Figure 2 shows snapshots and time averages of the radial magnetic field intensity on the outer boundary at Ra = 9 × 107 for stratification parameter S varying between 0 and 0.3. Unlike the radial velocity, for which the amplitude of the upwellings and downwellings show the strongest influence of stratification, the magnetic field on the outer boundary mainly responds to the stratification through changes in its structure, rather than its amplitude. For example, in the snapshot field structures in Figure 2 there is a progressive reduction in the number and the intensity of reversed flux spots with increasing S, such that the S = 0.3 dynamo snapshot (Figure 2G) is entirely lacking in reversed flux at high latitudes in both hemispheres, yet the overall magnetic field intensity barely changes with S.
Figure 2. Numerical dynamo radial magnetic field intensity Br at the outer boundary and Ra = 9 × 107 for different stratification parameters S. (A,B) Snapshot and time average fields for S = 0; (C,D) Snapshot and time average fields for S = 0.1; (E,F) Snapshot and time average fields for S = 0.2; (G,H) Snapshot and time average fields for S = 0.3. Magnetic field intensities are in dimensionless Elsasser number units.
The other expression of structural change at high latitudes is seen in the time average field structures. In the S = 0 and S = 0.1 dynamos (Figures 2B,D) the high latitude structure consists of rings of high intensity field located near the tangent cylinder surrounding deep intensity minima, with localized reversed flux at the poles. In the S = 0.2 dynamo (Figure 2F) the polar minima are gone and the high intensity field is localized in patches, two in each hemisphere. Lastly, in the strongly stratified S = 0.3 case (Figure 2H) the two patches in each hemisphere have merged into a single high intensity lobe, positioned such that there is a field intensity maximum located at each pole.
The trends in the time average magnetic field structure in Figure 2 can be explained in terms of the changes in the internal dynamo structure with increasing stratification. Figure 3 compares the azimuthally averaged structure of Ra = 9 × 107 dynamos with S = 0 and S = 0.3, respectively. The internal structure of the S = 0 dynamo (Figures 3A–C) includes an adverse (i.e., destabilizing) codensity gradient, strong thermal wind circulations with meridional overturning inside the tangent cylinder in both hemispheres, and low magnetic field intensity near the outer boundary inside the tangent cylinder, locally reversed at each pole. The polar reversed flux, the low field intensity inside the tangent cylinder, and the high intensity field along the tangent cylinder, can be explained in this dynamo in terms of incomplete flux expulsion by the meridional circulations inside each tangent cylinder region. This circulation advects the poloidal magnetic field away from the poles and concentrates it along the tangent cylinder, producing the high latitude pattern seen in Figure 2B. In contrast, the azimuthally averaged internal structure of the S = 0.3 dynamo (Figures 3D–F) includes stable stratification below the outer boundary at all latitudes, a two-layer meridional circulation pattern at low and middle latitudes, and reversed circulations inside the tangent cylinder that exchange fluid with the meridional circulations outside. The meridional circulations inside the tangent cylinder region include polar downwellings that produce horizontal convergence beneath the outer boundary. These circulations concentrate poloidal magnetic flux close to the pole, producing polar intensity maxima in both hemispheres, as seen in Figure 2H.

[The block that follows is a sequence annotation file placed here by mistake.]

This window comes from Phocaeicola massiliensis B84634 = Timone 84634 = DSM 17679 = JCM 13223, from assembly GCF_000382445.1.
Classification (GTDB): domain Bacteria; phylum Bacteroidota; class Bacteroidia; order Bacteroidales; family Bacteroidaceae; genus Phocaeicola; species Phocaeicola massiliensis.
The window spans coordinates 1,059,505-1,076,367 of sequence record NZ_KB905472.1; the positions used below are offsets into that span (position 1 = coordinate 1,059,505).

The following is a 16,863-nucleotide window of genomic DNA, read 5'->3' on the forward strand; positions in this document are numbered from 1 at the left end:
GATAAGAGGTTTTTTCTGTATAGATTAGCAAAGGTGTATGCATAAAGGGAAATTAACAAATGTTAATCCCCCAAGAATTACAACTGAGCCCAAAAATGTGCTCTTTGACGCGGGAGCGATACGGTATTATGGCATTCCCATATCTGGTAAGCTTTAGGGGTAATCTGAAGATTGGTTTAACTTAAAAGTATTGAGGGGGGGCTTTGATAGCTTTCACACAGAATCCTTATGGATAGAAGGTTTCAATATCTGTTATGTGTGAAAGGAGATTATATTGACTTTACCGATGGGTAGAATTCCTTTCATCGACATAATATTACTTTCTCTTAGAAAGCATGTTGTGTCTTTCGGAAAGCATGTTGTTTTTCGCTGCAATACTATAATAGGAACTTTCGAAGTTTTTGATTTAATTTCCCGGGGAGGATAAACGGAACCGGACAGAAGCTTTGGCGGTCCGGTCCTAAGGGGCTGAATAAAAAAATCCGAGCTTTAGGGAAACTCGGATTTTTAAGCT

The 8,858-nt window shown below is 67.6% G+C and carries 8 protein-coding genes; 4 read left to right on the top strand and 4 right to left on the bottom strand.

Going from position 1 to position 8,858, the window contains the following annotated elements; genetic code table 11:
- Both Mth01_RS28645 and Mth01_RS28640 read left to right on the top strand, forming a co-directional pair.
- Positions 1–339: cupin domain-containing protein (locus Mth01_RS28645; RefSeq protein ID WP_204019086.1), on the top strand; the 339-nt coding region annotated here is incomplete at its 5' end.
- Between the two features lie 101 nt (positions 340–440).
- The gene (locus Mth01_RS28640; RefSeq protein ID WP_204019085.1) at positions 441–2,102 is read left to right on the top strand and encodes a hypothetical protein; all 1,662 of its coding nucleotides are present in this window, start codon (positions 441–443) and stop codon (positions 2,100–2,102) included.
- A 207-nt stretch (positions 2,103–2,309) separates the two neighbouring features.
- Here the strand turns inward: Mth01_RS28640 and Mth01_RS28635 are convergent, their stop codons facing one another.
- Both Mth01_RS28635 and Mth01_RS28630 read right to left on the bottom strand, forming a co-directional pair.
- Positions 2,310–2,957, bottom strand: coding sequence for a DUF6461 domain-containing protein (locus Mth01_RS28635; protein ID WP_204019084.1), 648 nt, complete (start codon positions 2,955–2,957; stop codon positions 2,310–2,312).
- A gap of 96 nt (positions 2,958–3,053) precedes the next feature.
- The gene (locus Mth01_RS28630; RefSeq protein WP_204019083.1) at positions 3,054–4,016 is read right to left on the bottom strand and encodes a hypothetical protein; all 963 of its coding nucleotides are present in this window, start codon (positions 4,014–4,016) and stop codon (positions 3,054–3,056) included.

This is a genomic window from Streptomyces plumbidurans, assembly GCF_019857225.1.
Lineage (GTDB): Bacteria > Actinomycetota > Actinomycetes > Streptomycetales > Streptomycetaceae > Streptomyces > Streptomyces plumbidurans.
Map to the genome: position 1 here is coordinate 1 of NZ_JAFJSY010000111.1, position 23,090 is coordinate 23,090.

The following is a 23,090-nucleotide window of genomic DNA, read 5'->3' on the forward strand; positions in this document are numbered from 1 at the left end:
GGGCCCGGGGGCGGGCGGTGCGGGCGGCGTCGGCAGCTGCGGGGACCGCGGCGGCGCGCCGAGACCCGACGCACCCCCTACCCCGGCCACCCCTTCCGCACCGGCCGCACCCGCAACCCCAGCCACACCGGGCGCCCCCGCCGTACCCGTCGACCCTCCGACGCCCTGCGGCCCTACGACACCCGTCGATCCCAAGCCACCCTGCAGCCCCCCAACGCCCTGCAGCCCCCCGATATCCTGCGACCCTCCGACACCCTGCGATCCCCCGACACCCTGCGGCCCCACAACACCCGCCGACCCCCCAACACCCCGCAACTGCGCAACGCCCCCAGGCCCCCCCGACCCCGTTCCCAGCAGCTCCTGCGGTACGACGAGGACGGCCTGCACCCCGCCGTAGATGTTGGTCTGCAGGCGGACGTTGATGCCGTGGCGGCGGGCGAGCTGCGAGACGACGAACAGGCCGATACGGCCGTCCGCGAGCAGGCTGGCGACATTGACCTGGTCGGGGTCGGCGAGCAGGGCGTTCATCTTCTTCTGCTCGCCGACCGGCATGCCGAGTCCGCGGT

Figure 3. Zonal average numerical dynamo structures at Ra = 9 × 107 for two stratification parameters: S = 0 (A–C) and S = 0.3 (D–F). Images (A,D) show codensity contours; images (B,E) show meridional circulation streamlines (clockwise=dashed; counterclockwise=solid) over azimuthal velocity contours; images (C,F) show poloidal magnetic field lines over azimuthal electric current contours, all dimensionless. Red contours=positive, blue=negative.
5. Comparisons With the Geomagnetic Field at the CMB
Figure 4 shows Br cos(θ) on the core-mantle boundary from the COV-OBS geomagnetic field model (Gillet et al., 2013; http://www.spacecenter.dk/files/magnetic-models/COV-OBS/COV-OBS-int.txt). Figures 4A,B are Northern and Southern hemisphere images at epoch 2014, whereas Figures 4C,D are 1840–2014 time averages for the Northern and Southern hemispheres, respectively. Data sources for this geomagnetic field model include space-borne magnetometer measurements during low altitude satellite orbits plus annual means from ground-based observatories. The COV-OBS core field is represented at epochs spaced 2 years apart, and is complete to spherical harmonic degree and order 14. We treat Figures 4A,B as snapshots of the present-day core field, for comparison with our dynamo snapshots. The maps of Br cos(θ) in Figures 4C,D are averages over 88 epochs, but their 174 year time span is far shorter than the averaging times in our dynamos, which are of the order of a few hundred thousand years. Nevertheless, in what follows we treat the geomagnetic field average as a true time average for purposes of comparison with the dynamo averages.
Figure 4. Br cos(θ) on the core-mantle boundary from the COV-OBS geomagnetic field model (Gillet et al., 2013). (A,B) are Northern and Southern hemisphere snapshots, respectively, at epoch 2014; (C,D) are 1840-2014 time averages of the Northern and Southern hemispheres, respectively. Contours are in millitesla, mT.
Figure 5 shows snapshots and time averages of Br cos(θ) from numerical dynamos at Ra = 6 × 107 for stratification parameters ranging from S = −0.1, corresponding to a superadiabatic thermal gradient at the CMB, to S = 0.3, corresponding to a strongly subadiabatic thermal gradient at the CMB. The top row of maps in Figure 5 are Northern hemisphere Br cos(θ) snapshots, the middle row are Southern hemisphere snapshots at the same times, and the bottom row are Northern hemisphere time averages. Southern hemisphere time averages differ insignificantly from their northern counterparts and are not shown.